Monday, February 16
My favorite Trotskyite rag, the World Socialist Web Site, is deeply suspicious that Sarkozy's overtures in Baghdad last week are more evidence that he's sold out to the American Imperialists. It doesn't seem that way to me; I think it's pretty clear that Sarkozy was in the Middle East to sensibly scare up as much business he could for French companies. But WSWS reports that various factions in France are darkly concerned about the implications of his trip:
[...] Substantial doubts exist about the feasibility and desirability of French involvement in Iraq. Speaking to the center-left daily Le Monde, Karim Pakzad of France's Institute for International and Strategic Relations (IRIS) think tank noted: "The Iraqi authorities do not want to put all their eggs in one basket. Favorable conditions therefore exist [for French interests]. Is France engaged, however, in a cooperation ‘without limits,' as Mr. Sarkozy said, that's another story...."What is Bayrou really saying here? 'Don't rile France's Muslim immigrant population by having a better relationship with the Americans and being buddies with the American-backed government in Iraq?'
The leader of the Socialist Party group in the National Assembly, Marc Ayrault, criticized Sarkozy's trip as a form of "personal agitation" on Sarkozy's part, adding: "The president's visit to Baghdad surprised many people. It's a sign given to the Americans to prepare France's return to NATO's integrated military command." The PS has demanded a public debate in the National Assembly on the possibility of a French return to the NATO command structure.
Opposition extends, however, to within Sarkozy's own party, the conservative Union for a Popular Majority (UMP). UMP deputy Jacques Myard and deputy Daniel Garrigue—who left the UMP over this issue—both have criticized France's re-integration into NATO. Ex-UMP deputy Nicolas Dupont-Aignan, who left the party in January 2007, said the NATO issue was an "opportunity to destabilize the [UMP] majority."
The most extensive criticism, however, came from center-right politician François Bayrou, who leads the MoDem (Democratic Movement), formerly considered a pro-US politician. Bayrou gave an extensive interview in Le Nouvel Observateur, explaining the concerns motivating opposition to Sarkozy's policies in the French bourgeoisie.
Bayrou said: "By remaining outside the NATO command structure, we showed that France did not simply resign itself to being in the US sphere of influence, that it was open to the world, that it could say no, which was clearly shown in the Iraq war. We risk sacrificing 150 years of history. And what do we get in return? A few posts for French generals in the NATO general staff.... The French people should have the opportunity to express themselves in a referendum [on the question of full French participation in NATO]."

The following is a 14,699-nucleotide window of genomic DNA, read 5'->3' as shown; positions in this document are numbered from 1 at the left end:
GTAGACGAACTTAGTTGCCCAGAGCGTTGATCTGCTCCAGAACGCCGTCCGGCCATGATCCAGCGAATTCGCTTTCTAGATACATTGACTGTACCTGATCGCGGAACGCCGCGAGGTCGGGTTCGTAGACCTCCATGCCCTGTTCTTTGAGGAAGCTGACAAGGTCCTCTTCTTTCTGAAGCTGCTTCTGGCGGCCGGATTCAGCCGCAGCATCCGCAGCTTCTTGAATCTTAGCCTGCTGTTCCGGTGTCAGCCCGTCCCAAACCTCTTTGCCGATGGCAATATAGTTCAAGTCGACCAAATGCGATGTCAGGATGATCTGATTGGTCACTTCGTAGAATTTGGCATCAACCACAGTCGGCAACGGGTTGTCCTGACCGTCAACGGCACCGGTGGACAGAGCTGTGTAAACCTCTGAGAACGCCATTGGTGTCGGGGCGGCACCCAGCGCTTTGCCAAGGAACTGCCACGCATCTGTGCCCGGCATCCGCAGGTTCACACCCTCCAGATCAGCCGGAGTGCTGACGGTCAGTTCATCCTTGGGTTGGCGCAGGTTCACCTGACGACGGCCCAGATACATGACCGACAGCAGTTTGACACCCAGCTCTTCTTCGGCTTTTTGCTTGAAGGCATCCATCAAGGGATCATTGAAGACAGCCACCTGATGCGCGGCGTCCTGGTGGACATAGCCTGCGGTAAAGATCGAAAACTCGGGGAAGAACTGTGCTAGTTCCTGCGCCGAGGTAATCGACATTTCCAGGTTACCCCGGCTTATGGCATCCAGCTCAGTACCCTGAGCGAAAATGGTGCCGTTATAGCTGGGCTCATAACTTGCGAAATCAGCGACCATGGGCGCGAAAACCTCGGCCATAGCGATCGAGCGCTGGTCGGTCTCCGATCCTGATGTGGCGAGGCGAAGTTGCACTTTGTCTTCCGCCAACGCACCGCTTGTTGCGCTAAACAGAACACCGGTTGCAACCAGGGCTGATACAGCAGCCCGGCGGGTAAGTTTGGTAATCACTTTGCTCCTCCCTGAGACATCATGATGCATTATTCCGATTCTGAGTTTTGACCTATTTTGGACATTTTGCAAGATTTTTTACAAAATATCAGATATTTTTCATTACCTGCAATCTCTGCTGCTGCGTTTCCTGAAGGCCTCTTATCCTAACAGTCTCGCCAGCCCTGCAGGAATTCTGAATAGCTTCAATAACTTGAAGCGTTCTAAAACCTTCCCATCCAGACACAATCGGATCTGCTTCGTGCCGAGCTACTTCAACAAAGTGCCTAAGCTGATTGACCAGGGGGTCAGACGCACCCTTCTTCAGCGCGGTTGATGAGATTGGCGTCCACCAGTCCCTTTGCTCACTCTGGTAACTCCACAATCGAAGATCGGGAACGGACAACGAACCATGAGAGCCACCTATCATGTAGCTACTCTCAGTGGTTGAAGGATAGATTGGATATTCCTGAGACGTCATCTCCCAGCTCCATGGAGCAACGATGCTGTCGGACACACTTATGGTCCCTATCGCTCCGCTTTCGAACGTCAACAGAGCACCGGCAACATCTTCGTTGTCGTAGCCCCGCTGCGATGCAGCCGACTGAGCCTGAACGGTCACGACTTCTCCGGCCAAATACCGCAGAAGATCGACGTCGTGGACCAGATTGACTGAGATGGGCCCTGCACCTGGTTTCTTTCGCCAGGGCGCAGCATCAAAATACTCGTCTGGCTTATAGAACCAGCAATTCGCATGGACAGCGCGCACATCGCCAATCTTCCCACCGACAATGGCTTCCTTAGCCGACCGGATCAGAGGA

When Le Nouvel Observateur asked how precisely France's independence was threatened, Bayrou responded: "We are going into a bloc. A Euro-American bloc, on one side, the rest of the world, on the other. This constitutes, for France and her history, her universality, a step back. [France] does not limit itself to the West, it is open, it can demarcate itself, and include the Arab or African worlds."
Bayrou added, "France was the guarantor of an independent Europe that would progressively establish new relations with the US, but one day also with South America, Africa, India. It's a vision of a more balanced world, built on pillars of similar size. That is why I maintain that we are giving away not only our past but also our future, a part of the destiny of France and Europe."
As Bayrou's statement shows, the new Obama administration notwithstanding, powerful sections of the French bourgeoisie view full participation in NATO as a trap for French imperialist interests. The African and Arab worlds are arenas of competition for influence between US and French imperialism and also the home countries of many immigrants in France -- whose opinions of the country's foreign policy and frequent revolts in the poorer suburbs of major French cities are major concerns of bourgeois politicians.
However, Bayrou indicates that far more is at stake: the alignment or not with a Euro-American bloc hostile to "the rest of the world," with potentially incalculable consequences for the French bourgeoisie's interests abroad.